Scientists don’t usually have a reputation for being very creative. They have to adhere to the scientific method, use statistics and data, and carefully measure their results—activities that would appear to take the magic out of the creative process, like having to explain your own joke. But few would dispute that the great scientific and technological innovators were creative thinkers.
"The greatest scientists are artists as well," as Albert Einstein said.
“I think we take for granted that we rely heavily on science creativity, whether we realize it or not,” said Rex Jung, a professor of neurosurgery at the University of New Mexico in Albuquerque. Whether we use our advanced technology to watch cat videos or take advantage of life-saving medical procedures, scientific innovation is “incredibly important to our quality of life,” Jung said.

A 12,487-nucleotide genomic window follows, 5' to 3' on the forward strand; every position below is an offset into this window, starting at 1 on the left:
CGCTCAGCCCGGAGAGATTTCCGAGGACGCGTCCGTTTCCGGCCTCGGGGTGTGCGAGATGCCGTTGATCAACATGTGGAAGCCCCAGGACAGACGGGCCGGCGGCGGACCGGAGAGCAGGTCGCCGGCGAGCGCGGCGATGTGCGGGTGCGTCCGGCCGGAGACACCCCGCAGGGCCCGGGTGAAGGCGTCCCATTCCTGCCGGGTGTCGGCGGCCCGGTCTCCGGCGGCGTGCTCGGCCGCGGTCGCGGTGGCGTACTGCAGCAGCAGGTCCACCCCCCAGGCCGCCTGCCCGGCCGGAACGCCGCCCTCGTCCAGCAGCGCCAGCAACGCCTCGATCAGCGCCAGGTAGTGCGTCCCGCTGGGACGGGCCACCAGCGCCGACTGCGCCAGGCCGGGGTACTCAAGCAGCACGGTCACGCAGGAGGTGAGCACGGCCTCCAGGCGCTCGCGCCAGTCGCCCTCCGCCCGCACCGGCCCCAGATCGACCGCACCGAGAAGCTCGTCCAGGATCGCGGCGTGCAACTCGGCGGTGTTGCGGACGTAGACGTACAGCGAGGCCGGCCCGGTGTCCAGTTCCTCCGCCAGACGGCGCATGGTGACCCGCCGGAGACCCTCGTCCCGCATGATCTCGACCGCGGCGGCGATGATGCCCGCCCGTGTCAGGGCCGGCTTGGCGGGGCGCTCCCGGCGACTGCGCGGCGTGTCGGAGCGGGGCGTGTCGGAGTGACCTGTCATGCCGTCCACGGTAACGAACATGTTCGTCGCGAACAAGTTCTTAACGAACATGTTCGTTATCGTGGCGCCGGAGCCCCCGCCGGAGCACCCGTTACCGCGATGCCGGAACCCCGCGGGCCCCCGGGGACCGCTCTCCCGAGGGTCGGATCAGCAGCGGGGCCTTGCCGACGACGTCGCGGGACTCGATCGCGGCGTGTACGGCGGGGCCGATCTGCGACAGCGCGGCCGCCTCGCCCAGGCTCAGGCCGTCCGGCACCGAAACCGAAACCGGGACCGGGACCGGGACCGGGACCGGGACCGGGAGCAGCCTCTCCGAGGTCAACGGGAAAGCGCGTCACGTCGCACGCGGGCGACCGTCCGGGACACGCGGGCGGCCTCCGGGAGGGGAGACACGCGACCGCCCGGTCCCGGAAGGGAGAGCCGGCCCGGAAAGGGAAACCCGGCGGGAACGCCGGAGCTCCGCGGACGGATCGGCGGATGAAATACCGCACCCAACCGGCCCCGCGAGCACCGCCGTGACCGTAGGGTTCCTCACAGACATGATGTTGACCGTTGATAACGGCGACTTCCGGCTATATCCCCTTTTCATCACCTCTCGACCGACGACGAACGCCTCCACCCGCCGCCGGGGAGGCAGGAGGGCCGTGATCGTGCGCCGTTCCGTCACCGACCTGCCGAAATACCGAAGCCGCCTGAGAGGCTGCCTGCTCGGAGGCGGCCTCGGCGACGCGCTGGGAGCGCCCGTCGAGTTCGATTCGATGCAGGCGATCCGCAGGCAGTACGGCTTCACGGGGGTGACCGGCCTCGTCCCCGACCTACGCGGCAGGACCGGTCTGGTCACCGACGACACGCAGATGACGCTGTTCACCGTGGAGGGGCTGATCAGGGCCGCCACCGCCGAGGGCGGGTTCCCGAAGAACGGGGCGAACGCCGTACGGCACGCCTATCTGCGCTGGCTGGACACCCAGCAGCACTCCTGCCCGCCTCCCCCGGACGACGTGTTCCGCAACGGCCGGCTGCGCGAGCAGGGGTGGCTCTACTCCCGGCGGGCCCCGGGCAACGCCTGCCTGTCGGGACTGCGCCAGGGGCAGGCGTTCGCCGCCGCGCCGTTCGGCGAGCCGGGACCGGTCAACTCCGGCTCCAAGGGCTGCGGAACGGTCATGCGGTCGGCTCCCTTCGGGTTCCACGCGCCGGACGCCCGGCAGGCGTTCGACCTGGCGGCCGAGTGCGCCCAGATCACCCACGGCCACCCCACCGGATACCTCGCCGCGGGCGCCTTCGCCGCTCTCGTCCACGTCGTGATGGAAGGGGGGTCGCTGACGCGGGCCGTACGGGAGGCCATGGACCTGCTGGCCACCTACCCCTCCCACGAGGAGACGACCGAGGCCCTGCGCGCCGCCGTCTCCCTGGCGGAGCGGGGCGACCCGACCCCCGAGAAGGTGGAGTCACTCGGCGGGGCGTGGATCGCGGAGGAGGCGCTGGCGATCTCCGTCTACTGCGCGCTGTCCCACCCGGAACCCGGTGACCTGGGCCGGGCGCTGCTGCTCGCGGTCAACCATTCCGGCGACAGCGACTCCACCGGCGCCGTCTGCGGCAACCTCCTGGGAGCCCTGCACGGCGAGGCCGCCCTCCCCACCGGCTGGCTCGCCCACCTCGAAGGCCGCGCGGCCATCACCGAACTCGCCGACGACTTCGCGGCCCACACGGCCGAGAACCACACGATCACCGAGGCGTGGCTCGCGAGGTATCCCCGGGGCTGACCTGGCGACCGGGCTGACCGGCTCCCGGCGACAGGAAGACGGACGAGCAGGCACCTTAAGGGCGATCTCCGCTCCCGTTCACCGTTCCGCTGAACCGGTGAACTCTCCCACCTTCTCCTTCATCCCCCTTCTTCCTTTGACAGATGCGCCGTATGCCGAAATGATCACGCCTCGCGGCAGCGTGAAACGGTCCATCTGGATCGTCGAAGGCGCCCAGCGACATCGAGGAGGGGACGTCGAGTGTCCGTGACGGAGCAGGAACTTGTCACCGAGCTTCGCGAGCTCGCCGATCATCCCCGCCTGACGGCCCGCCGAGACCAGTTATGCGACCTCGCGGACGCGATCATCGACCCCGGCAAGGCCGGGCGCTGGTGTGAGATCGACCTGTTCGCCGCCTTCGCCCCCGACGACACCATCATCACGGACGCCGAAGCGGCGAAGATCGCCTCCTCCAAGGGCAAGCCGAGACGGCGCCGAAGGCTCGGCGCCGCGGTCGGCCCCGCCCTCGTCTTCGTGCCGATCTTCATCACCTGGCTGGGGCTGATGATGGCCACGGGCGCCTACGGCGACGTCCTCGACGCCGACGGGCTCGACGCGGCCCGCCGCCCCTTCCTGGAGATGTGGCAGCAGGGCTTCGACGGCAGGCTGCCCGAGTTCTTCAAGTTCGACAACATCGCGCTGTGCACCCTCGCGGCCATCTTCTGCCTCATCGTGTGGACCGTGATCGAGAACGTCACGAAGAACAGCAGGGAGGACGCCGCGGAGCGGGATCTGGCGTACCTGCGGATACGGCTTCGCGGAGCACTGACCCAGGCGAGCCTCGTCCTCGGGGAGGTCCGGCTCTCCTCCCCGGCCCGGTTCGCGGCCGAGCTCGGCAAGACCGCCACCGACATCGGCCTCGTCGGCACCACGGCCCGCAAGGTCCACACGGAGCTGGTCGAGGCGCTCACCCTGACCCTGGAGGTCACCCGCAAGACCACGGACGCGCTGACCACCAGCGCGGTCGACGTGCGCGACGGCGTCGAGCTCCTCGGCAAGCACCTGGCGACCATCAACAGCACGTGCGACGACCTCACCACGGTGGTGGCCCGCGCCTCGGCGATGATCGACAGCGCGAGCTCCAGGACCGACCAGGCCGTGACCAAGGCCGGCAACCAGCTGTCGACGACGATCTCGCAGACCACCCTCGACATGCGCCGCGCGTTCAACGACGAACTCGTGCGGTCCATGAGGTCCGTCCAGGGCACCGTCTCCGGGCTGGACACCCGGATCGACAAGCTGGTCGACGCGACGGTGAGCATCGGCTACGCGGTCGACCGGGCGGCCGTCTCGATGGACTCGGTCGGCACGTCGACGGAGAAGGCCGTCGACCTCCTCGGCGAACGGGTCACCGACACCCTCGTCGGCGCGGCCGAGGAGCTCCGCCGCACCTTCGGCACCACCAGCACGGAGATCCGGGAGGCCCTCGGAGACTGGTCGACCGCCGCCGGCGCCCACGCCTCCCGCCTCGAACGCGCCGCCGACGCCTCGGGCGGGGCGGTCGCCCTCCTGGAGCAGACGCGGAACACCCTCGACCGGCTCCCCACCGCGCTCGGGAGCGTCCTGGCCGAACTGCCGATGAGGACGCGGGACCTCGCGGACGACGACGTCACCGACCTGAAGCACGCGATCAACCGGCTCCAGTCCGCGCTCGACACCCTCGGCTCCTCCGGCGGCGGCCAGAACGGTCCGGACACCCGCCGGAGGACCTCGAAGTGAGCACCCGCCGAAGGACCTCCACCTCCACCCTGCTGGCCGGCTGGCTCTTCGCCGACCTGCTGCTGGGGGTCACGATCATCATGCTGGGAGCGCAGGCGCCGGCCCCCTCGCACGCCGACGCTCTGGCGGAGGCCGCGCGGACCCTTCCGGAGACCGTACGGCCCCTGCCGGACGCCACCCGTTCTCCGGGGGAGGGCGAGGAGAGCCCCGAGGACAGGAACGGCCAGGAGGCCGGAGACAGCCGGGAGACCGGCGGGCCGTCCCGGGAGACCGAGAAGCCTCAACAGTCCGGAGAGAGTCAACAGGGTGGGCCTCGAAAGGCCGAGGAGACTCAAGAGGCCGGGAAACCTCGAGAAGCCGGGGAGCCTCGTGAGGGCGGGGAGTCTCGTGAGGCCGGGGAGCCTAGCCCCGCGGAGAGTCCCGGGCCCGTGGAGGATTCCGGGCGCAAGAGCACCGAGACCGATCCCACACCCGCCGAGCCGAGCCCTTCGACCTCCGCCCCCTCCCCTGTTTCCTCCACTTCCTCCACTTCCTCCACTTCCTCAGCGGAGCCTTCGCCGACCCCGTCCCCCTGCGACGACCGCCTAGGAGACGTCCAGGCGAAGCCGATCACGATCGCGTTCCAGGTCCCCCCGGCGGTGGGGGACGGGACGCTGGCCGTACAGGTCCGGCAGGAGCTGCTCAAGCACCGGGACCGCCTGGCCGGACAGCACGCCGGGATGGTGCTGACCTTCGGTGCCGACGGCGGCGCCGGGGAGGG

Society needs creative scientists for continued innovation. But does the process for teaching scientific creativity differ from artistic creativity? And can creativity be taught?
Scientists have a bad creative rap, Jung said, because their work is more tangible and “real.”
“Our work builds on previous work—you’re standing on the shoulders of giants,” he said. “We’re incrementally working to expand upon previous work, and that is deemed less creative, or somehow derivative. But I would argue that artists do the same thing.” Cubist artists built upon the foundation of impressionism, Jung noted, just as scientists innovate based on the work conducted before their own.*